Signs on Tudor Wharf
Posted by: Groundspeak Premium Member NorStar
N 42° 22.194 W 071° 03.592
19T E 330394 N 4692902
Quick Description: Three signs talk about the Ice Industry, Commerce and Immigration around Tudor Wharf, which is next to the bridge between Charlestown and the North End.
Location: Massachusetts, United States
Date Posted: 7/11/2006 9:28:43 PM
Waymark Code: WMH4Q
Published By: Groundspeak Premium Member NorStar
Views: 33

Long Description:
There are three signs. I have photos and transcriptions for two of them. Someone else can do the third.

Sign 1:

Caption: "Ice cutting at Fresh Pond, Cambridge, 1855. Courtesy, Cambridge Historical Commission."

Text: "Ice King"

"Tudor Wharf is named for Frederic Tudor (1783-1864), the legendary "Ice King," who in 1806 originated the trade of ice to the tropics and developed the market for iced drinks in southern climates. Tudor brought blocks of ice from ponds in the Greater Boston area, including Walden Pond in Concord and Fresh Pond in Cambridge, and shipped them to exotic ports such as Rio de Janeiro, Havana, and Bombay, India. When Tudor started his business in 1806, he shipped only 130 tons of ice annually. Tudor eventually developed new techniques for the packing and insulation of "crystal blocks of Yankee coldness", which allowed him to ship ice to more remote destinations. By 1856, he was shipping 146,000 tons annually. Tudor made a fortune selling ice and used his wealth to build one of the earliest railroads, which ended at Tudor Wharf."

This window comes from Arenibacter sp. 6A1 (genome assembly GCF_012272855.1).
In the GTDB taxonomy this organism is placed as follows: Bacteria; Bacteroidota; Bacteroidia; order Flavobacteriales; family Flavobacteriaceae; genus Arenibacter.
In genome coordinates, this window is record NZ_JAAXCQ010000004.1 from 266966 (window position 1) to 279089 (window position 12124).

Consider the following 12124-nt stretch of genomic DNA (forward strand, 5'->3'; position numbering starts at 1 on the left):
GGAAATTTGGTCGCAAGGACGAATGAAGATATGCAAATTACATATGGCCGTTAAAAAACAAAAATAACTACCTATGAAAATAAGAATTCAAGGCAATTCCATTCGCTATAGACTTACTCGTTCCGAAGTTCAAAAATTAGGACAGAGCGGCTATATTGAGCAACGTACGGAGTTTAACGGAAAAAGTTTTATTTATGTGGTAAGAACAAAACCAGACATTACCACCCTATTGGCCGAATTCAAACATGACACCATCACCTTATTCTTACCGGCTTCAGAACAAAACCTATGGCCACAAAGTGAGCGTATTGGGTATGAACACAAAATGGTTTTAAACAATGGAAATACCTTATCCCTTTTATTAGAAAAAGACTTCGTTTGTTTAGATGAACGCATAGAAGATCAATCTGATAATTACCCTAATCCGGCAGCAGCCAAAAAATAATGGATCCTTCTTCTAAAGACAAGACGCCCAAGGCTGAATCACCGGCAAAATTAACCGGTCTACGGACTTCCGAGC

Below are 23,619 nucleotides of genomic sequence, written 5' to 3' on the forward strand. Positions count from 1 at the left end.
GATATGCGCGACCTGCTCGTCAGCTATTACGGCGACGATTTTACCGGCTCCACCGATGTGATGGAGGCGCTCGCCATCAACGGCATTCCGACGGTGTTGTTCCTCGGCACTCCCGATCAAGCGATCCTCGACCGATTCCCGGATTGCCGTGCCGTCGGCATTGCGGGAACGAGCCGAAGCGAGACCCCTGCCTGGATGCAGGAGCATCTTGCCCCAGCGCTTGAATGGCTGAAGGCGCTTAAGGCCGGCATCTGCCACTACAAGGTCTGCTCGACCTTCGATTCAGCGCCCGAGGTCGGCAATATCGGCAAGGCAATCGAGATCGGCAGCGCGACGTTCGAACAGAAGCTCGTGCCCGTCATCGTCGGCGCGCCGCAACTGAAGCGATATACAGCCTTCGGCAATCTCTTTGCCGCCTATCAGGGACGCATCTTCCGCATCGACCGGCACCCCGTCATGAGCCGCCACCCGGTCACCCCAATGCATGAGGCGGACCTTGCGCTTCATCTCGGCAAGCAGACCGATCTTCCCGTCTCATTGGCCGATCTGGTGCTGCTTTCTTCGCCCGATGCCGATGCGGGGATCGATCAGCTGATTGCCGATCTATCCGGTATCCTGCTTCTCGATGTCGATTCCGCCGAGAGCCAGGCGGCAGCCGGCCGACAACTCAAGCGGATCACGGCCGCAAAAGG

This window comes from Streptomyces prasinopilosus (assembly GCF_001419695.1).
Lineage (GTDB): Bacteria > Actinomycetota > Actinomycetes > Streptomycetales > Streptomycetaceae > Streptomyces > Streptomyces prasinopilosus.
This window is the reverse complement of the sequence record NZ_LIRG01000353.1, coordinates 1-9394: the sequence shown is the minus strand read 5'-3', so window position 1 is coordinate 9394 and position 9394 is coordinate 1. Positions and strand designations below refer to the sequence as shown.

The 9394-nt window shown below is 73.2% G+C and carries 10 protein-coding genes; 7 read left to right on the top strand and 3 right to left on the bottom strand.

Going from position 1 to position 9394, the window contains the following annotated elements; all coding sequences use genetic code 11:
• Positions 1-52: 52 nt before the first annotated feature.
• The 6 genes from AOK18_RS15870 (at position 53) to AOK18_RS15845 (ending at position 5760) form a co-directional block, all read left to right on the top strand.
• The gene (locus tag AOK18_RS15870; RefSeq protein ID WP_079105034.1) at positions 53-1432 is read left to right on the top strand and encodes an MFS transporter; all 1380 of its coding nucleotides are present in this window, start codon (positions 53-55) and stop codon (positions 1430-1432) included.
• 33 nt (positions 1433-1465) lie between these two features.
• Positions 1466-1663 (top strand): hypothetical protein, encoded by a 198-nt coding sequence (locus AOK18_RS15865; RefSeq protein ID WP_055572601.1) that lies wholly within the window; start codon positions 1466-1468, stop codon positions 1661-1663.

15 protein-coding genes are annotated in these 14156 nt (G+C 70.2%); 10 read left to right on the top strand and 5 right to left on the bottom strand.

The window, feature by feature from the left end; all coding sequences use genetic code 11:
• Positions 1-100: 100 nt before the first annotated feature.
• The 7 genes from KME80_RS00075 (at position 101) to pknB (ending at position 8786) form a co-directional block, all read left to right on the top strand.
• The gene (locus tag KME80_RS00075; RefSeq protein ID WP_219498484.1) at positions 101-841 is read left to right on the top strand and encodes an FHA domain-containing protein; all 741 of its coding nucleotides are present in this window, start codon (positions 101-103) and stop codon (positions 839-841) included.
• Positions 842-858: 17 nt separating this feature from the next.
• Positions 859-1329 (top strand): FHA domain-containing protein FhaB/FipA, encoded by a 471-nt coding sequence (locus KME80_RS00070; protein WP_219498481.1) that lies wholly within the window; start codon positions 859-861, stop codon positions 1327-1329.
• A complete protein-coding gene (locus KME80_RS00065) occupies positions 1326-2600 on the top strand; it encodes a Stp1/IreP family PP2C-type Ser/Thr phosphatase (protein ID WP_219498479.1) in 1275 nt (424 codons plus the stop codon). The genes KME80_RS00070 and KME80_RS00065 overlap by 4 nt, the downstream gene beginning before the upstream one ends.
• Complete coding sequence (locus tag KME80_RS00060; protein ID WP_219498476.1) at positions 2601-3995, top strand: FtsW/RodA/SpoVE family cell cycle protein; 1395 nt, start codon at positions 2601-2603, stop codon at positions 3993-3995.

Sign #2: Immigration
[Need transcription]

Sign #3: "Charlestown's Waterfront"

"Wharves, warehouses, and shipyards lined the Charlestown waterfront as seen in this 1844 view from Copp's Hill across the Charles River in the North End. Tudor Wharf is at the far left next to the Charles River Bridge, and an unfinished Bunker Hill Monument rises in the background. Ice and lumber were the most important cargoes in Charlestown, but ships also carried sugar, fur, granite, coal, hay, cattle, lime, bricks, and hops. In addition to commercial activities, the Charlestown waterfront offered some recreational opportunities. John Tyler "had a bathing establishment on his wharf, where both ladies and gentlemen could be provided with convenient and well protected bath houses for a swim on a hot summer day."

Agency Responsible for Placement: Unknown

County: Suffolk

City/Town Name: Boston

Agency Responsible for Placement (if not in list above): Not listed

Year Placed: Not listed

Relevant Web Site: Not listed

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